The additional funding allocated to My Aged Care in the 2017 Budget will not be used towards improvements but to continue operating the IT platform, senior Departmental staff have admitted in Budget estimates.
A further $3.1 million was announced in the May Budget for My Aged Care, which providers say has been plagued by problems since it expanded from an information service to a complete operational portal in 2015.
The revelation the additional funds will not be put towards fixing the portal came towards the end of last week’s Budget estimates hearing, when Senator Helen Polley asked what the money will be used for, describing the expense so far as being “a bit like a black hole or a racing horse or a fishing boat. It is just never-ending.”
Departmental leaders were unable to explain what the money will be used for, other than “ongoing support for the platform”.
“As we make a more complex system, that $3.1 million for this year is for making sure that the IT system continues to work. It is not for enhancements. It is just to make sure that the IT system works. We do releases about every quarter, and it is to make sure that the system is working as optimally as we can make it,” First Assistant Secretary Fiona Buffinton said.
When told that providers maintain My Aged Care is still not working as it should be, Ms Buffinton defended the system saying “everyone, except for assessors, are much more positive about My Aged Care”.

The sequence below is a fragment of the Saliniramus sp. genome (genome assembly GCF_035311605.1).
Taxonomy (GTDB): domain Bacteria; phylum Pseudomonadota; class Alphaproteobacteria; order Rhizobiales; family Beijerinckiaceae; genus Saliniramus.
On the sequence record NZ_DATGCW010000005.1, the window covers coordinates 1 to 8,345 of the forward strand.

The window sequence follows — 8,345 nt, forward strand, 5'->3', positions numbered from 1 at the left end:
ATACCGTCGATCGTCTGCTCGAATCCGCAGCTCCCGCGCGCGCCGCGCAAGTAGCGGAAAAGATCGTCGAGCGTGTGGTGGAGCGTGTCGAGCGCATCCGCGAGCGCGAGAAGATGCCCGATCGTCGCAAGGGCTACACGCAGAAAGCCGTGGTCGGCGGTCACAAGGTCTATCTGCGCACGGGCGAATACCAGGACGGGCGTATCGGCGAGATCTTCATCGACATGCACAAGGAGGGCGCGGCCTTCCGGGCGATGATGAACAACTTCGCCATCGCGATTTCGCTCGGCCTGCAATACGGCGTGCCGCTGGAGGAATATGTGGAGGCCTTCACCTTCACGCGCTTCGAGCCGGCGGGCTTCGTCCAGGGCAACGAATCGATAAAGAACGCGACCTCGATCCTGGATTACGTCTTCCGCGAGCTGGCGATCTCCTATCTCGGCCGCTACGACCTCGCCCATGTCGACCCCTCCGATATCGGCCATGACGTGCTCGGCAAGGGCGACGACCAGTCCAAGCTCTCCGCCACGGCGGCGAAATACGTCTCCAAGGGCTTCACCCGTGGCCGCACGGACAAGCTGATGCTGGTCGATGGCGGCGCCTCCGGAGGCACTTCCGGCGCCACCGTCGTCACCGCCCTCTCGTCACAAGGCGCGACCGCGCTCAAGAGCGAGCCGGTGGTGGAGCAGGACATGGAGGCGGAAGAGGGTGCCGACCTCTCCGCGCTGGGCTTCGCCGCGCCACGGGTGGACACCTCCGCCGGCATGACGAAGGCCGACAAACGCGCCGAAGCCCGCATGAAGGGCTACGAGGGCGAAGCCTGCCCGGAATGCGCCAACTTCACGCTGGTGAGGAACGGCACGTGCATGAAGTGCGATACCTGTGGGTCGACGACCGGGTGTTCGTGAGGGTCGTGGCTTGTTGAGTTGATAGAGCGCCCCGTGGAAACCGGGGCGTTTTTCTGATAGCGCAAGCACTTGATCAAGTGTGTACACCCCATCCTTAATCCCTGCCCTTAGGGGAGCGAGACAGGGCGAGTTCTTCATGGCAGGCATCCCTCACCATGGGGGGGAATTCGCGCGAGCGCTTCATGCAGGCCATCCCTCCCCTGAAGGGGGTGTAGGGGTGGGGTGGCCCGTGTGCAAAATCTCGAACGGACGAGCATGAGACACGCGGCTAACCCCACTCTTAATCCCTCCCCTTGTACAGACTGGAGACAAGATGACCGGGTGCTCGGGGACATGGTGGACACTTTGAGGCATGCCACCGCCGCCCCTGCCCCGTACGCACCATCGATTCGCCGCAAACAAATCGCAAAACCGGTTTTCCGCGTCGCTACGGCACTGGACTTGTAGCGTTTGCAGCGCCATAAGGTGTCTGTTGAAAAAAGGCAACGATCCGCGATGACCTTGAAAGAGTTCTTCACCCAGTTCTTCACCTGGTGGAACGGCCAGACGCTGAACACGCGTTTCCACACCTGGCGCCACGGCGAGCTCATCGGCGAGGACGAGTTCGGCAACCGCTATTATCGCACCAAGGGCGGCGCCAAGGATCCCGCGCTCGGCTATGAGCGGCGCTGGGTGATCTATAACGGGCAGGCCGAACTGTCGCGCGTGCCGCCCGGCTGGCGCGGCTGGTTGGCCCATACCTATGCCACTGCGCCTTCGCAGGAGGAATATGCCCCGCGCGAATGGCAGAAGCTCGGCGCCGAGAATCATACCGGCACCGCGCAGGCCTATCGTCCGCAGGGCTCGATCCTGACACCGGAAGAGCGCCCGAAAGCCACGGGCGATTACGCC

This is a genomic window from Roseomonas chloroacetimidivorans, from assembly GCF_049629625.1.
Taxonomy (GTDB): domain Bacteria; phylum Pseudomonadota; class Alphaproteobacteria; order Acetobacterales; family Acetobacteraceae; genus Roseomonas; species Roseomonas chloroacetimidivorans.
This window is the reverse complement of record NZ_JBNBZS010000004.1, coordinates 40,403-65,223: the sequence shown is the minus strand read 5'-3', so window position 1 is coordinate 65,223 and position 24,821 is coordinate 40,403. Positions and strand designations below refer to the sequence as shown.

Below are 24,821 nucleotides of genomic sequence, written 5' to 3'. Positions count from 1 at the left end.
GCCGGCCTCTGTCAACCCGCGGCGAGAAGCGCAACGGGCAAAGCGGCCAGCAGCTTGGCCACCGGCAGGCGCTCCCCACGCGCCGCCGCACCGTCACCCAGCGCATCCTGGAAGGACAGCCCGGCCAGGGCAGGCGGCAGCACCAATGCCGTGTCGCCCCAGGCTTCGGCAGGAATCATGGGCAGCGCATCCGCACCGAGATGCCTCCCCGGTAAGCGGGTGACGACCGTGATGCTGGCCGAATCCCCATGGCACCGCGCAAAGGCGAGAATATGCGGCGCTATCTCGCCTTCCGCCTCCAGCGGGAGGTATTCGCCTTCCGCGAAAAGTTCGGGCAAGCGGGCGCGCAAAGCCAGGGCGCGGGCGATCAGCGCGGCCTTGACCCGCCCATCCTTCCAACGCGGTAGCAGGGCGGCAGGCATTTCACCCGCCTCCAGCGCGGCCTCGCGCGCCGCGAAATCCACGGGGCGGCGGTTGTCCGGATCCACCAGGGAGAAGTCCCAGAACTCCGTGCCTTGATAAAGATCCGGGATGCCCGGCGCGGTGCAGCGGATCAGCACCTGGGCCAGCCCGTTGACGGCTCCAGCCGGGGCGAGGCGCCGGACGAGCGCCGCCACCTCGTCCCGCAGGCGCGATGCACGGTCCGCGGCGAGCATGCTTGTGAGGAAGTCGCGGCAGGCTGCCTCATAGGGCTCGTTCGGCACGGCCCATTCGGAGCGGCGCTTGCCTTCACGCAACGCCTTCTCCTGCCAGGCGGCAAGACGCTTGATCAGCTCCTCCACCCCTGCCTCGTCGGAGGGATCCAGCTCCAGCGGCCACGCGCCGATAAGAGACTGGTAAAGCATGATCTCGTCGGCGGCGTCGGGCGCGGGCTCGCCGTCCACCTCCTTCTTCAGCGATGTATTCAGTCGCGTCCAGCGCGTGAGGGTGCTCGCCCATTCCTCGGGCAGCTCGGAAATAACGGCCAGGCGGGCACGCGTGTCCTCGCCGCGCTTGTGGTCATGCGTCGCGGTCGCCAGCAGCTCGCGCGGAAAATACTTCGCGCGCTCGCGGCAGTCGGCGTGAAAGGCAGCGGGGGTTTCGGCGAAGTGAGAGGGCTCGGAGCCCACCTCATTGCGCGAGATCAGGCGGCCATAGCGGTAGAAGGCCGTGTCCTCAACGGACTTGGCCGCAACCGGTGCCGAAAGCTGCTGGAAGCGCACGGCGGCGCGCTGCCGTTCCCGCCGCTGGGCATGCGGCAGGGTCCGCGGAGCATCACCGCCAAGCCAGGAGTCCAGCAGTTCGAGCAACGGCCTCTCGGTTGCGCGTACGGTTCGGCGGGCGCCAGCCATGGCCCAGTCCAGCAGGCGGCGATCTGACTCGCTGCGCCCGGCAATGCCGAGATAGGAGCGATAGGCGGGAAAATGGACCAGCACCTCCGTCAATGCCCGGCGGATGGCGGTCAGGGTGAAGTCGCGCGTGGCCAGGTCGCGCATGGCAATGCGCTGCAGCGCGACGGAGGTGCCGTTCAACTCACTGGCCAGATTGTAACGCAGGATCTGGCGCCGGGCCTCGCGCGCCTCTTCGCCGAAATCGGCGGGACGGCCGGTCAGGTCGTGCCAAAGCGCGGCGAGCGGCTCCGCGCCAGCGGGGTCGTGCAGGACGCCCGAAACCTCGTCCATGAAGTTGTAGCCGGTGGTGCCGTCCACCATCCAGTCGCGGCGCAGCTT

“The AMR research and NACA acknowledge the fact that My Aged Care has improved markedly.”
One stakeholder that does not agree is the Australian Medical Association, which has told the AMR in a recent submission about My Aged Care that its lack of integration with GP systems is creating unnecessary administrative burdens.
Pulse IT has reported the AMA’s submission focuses on “the lack of an integrated referral form for GPs, a lack of transparency around the progress of assessments and a lack of consultation with referring doctors when dealing with the My Aged Care call centre.”
The next wave of research about My Aged Care will be released in July, which is also when information about home care packages and the national queue of consumers waiting to be allocated a package is expected to be made available.
Transparency of the national queue for home care packages was also discussed at length during the Estimates session, where it was revealed that of the 30,000 packages released over the last three months, only 7,335 have been new packages and about 10,000 have been ‘automatic upgrades’.
Meanwhile 62,000 assessment referrals were issued by My Aged Care between January and March, but Ms Buffinton said the Department will not know until the end of June the true impact of the February changes to home care packages or the state of the national queue.
She said the lag is due to providers not updating My Aged Care as soon as people are assigned packages, but also said that many people are requesting the 28-day extension beyond the initial 56-days for people to accept a package.
The Department will publish data about home care packages from March to June at the end of July, and then intends on publishing information quarterly.